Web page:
We have a 27ft round AGP so we are in a similar situation to yours but we have had our pool for over 20 years. I am not a "pro" by any means but feel that over 20 years of success with maintaining our pool ourselves gives me a bit of credibility to answer questions.
When our pool was installed the contractor had the pump running to full circulation of the water and dumped in two 2 1/2 gallon jugs of chlorine - this was to accomplish a thorough shock of the tap water used to fill the pool.
There is a lot said on pool forums about NOT using stabilized tri-chlor tablets but we have used them all the years and found them easy for maintaining stable levels of chlorine in our pool since chlorine is our sanitizer of choice.
Our contractor installed a in-line automatic chlorinator into the output pvc line from our filter. It works very well and makes adding chlorine pretty easy. Going against some of the grain here our personal experience is that using tabs with a stabilizing agent is great and convenient. Non-stabilized chlorine (bleach or liquid from the hardware store) is wiped out pretty quickly by bright sunshine - we didn't want to be trying to be chemists daily re chlorine - ain't a thing wrong with using tri-chlor tabs and with an in-line chlorinator they are almost carefree.
Yeah, sometimes too much stabilizer will cause chlorine to become "bound" reducing free chlorine in your water - a thorough shock is the easy solution to that problem - in our exprience and opinion.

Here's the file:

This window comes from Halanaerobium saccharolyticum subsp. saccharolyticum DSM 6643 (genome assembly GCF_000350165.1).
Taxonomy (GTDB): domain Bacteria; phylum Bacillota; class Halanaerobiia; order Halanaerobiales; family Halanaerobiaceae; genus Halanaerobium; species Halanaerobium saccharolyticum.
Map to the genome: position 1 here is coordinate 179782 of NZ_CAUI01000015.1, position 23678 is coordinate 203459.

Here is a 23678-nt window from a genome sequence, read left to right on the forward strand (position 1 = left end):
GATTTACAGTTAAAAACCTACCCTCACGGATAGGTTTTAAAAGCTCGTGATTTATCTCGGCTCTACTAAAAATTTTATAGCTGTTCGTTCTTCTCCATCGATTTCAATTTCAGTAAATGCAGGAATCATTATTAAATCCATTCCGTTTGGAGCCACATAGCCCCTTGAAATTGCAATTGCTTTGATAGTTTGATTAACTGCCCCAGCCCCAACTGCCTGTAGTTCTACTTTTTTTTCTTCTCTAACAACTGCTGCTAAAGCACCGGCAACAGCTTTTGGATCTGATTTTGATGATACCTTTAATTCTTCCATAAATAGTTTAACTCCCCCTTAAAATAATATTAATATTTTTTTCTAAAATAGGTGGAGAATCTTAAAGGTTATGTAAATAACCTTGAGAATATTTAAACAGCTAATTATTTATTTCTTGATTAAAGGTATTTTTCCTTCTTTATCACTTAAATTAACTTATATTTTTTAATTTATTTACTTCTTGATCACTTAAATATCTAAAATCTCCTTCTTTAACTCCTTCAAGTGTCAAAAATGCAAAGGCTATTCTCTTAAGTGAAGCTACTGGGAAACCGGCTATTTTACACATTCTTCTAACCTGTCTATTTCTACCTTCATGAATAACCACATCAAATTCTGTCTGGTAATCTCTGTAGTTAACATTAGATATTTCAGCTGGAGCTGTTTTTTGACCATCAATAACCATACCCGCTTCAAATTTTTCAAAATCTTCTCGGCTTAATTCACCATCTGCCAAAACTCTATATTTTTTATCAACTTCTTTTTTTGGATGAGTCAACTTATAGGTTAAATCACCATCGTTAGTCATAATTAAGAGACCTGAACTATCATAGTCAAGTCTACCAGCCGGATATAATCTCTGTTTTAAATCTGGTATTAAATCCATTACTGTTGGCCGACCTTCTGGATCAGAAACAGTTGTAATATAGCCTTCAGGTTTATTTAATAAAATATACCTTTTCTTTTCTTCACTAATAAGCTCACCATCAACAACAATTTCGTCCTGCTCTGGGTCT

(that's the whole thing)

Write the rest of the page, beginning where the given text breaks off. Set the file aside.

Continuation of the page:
Our contractor gave us great pool instructions for newbies - he described our pool as a big stomach. Use your test kit to test your "stomach" - a sour stomach is a pool with low PH or Alkalinity - the cure is either sodium bicarbonate (low Alkalinity) or soda ash (low PH). A too sweet stomach means PH or Alkalinity too high requiring adding a cup or two of liquid muriatic acid until test kit shows levels are in proper range. His final instructions were to be patient and adjust PH or Alkalinity in small steps until all levels including sanitizer become in range and stable and once that is done maintaining those levels is easy with regular monitoring.
In the over 20 years since we began following that advice we have to agree.
The really good news is pool chem maintenance really isn't rocket science - there is no need to pay some "expert" to take care of your pool.
The true "correct answers" re how to maintain pool water vary - some will recommend you worry with it at some chemistry bit level - do that if you care to - using bleach instead of stabilizing tabs works just fine but we like the ease and convenience of using three inch tabs in our in-line chlorinator - but if you keep your "stomach" from becoming too sweet or too sour and have a stabilized level of sanitizer (our choice is chlorine) you can just spend minutes on water maintenance and hours and hours of swimming pleasure. It is really no harder than that.
Final - don't forget to use a good angaecide. We found that a brand that promises at least two weeks of algae blockage works best for us.
Sorry to rattle on so long - hope you don't mind - I just read the half page instructions that came with our 4-way test kit from our neighborhood hardware store - follow those instructions and you will do just fine!!!